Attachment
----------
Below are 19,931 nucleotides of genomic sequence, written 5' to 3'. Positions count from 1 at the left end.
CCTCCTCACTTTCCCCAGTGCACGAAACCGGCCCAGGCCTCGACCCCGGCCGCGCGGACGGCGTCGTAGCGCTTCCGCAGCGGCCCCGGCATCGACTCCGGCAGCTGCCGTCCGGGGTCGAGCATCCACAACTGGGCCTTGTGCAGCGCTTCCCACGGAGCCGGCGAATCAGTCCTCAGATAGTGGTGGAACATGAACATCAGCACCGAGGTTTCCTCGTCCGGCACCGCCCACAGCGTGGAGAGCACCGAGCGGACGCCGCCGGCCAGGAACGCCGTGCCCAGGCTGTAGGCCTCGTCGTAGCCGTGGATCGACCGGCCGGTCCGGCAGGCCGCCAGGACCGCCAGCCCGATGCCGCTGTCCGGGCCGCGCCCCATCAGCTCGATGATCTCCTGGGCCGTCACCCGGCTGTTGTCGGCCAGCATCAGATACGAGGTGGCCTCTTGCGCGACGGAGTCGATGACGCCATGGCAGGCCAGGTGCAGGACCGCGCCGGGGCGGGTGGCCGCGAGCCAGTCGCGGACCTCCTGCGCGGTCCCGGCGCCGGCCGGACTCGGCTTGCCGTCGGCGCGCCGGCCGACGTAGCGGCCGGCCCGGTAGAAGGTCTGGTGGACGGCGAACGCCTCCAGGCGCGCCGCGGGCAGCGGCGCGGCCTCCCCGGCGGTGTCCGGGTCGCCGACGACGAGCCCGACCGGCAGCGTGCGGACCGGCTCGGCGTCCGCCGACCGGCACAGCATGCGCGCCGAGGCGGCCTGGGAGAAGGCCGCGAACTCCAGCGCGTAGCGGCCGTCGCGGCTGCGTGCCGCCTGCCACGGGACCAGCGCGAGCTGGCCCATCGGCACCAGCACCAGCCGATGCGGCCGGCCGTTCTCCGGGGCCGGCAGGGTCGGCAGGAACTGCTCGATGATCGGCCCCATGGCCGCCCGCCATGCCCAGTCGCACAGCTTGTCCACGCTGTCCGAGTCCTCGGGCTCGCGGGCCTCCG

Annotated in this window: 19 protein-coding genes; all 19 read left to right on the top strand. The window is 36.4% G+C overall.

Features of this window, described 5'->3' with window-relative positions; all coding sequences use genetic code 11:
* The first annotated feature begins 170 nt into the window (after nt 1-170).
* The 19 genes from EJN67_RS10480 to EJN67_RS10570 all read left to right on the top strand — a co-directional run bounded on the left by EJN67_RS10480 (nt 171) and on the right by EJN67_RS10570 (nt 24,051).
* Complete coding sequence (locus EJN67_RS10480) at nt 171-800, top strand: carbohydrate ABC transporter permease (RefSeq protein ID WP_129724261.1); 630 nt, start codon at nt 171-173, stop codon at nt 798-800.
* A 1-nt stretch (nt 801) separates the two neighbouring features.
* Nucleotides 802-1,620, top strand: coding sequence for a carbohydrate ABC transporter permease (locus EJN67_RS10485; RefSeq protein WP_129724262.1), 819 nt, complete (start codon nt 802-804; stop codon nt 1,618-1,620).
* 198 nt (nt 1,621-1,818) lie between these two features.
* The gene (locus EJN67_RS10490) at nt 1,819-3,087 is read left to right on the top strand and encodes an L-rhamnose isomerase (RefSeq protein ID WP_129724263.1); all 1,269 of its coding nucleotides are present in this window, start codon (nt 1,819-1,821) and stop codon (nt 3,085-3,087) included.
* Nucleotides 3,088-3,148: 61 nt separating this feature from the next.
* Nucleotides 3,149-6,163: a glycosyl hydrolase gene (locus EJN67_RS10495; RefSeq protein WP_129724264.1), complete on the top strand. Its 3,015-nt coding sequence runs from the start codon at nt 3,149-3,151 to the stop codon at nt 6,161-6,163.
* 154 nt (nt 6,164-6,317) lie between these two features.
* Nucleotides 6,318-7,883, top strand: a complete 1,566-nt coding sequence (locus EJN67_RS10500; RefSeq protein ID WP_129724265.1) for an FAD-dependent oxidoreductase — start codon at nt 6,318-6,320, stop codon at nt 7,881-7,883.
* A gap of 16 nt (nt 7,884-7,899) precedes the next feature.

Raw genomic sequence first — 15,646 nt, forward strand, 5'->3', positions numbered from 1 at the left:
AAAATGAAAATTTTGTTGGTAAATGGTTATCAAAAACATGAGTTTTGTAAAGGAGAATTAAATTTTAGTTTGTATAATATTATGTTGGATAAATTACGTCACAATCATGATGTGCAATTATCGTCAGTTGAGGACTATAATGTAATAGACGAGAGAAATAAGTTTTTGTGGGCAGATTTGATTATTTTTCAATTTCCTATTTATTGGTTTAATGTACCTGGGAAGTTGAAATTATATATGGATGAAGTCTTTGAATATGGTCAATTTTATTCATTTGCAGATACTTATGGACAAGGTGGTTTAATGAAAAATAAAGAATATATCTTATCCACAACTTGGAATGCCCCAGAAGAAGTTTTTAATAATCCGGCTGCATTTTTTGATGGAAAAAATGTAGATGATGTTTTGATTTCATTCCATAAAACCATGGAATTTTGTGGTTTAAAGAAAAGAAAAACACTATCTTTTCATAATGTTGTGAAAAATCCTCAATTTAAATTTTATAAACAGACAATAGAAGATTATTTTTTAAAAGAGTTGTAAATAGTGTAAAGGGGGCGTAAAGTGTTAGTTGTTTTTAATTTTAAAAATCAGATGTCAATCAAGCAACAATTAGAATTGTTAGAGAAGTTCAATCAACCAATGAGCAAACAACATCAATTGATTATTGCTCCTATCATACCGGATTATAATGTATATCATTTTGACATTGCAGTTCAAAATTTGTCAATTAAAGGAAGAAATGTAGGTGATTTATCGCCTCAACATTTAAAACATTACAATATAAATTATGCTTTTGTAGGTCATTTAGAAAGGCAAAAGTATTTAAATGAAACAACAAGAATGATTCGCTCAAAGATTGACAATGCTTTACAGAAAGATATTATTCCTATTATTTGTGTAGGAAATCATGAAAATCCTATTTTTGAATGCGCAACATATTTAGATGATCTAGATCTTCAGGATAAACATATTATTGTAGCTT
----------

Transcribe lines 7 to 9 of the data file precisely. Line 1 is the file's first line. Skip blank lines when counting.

* Complete coding sequence (locus EJN67_RS10480) at nt 171-800, top strand: carbohydrate ABC transporter permease (RefSeq protein ID WP_129724261.1); 630 nt, start codon at nt 171-173, stop codon at nt 798-800.
* A 1-nt stretch (nt 801) separates the two neighbouring features.
* Nucleotides 802-1,620, top strand: coding sequence for a carbohydrate ABC transporter permease (locus EJN67_RS10485; RefSeq protein WP_129724262.1), 819 nt, complete (start codon nt 802-804; stop codon nt 1,618-1,620).